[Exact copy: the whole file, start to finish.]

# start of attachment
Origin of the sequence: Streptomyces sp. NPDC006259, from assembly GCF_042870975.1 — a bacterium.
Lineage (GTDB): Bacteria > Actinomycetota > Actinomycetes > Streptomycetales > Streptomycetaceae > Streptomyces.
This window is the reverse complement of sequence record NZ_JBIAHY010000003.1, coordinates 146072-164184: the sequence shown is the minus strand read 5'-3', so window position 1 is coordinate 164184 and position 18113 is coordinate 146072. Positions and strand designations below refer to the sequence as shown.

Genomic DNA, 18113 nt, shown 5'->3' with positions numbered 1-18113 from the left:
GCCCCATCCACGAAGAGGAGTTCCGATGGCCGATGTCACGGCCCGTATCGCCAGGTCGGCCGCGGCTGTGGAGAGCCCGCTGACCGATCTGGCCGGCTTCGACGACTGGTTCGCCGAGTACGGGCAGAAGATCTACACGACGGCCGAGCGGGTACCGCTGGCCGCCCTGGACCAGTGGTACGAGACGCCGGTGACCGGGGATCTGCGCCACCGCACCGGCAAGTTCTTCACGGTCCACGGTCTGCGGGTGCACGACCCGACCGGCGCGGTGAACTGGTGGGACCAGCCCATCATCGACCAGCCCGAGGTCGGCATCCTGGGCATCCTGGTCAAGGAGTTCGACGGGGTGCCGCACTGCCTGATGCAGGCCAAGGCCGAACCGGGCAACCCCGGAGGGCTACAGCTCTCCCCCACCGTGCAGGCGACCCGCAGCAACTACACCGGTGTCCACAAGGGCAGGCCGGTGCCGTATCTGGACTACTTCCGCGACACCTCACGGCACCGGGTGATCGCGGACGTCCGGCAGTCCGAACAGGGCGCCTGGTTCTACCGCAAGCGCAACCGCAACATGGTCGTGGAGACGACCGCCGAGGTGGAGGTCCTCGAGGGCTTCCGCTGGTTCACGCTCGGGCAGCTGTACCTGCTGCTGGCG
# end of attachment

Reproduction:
Origin of the sequence: Streptomyces sp. NPDC006259, from assembly GCF_042870975.1 — a bacterium.
Lineage (GTDB): Bacteria > Actinomycetota > Actinomycetes > Streptomycetales > Streptomycetaceae > Streptomyces.
This window is the reverse complement of sequence record NZ_JBIAHY010000003.1, coordinates 146072-164184: the sequence shown is the minus strand read 5'-3', so window position 1 is coordinate 164184 and position 18113 is coordinate 146072. Positions and strand designations below refer to the sequence as shown.

Genomic DNA, 18113 nt, shown 5'->3' with positions numbered 1-18113 from the left:
GCCCCATCCACGAAGAGGAGTTCCGATGGCCGATGTCACGGCCCGTATCGCCAGGTCGGCCGCGGCTGTGGAGAGCCCGCTGACCGATCTGGCCGGCTTCGACGACTGGTTCGCCGAGTACGGGCAGAAGATCTACACGACGGCCGAGCGGGTACCGCTGGCCGCCCTGGACCAGTGGTACGAGACGCCGGTGACCGGGGATCTGCGCCACCGCACCGGCAAGTTCTTCACGGTCCACGGTCTGCGGGTGCACGACCCGACCGGCGCGGTGAACTGGTGGGACCAGCCCATCATCGACCAGCCCGAGGTCGGCATCCTGGGCATCCTGGTCAAGGAGTTCGACGGGGTGCCGCACTGCCTGATGCAGGCCAAGGCCGAACCGGGCAACCCCGGAGGGCTACAGCTCTCCCCCACCGTGCAGGCGACCCGCAGCAACTACACCGGTGTCCACAAGGGCAGGCCGGTGCCGTATCTGGACTACTTCCGCGACACCTCACGGCACCGGGTGATCGCGGACGTCCGGCAGTCCGAACAGGGCGCCTGGTTCTACCGCAAGCGCAACCGCAACATGGTCGTGGAGACGACCGCCGAGGTGGAGGTCCTCGAGGGCTTCCGCTGGTTCACGCTCGGGCAGCTGTACCTGCTGCTGGCG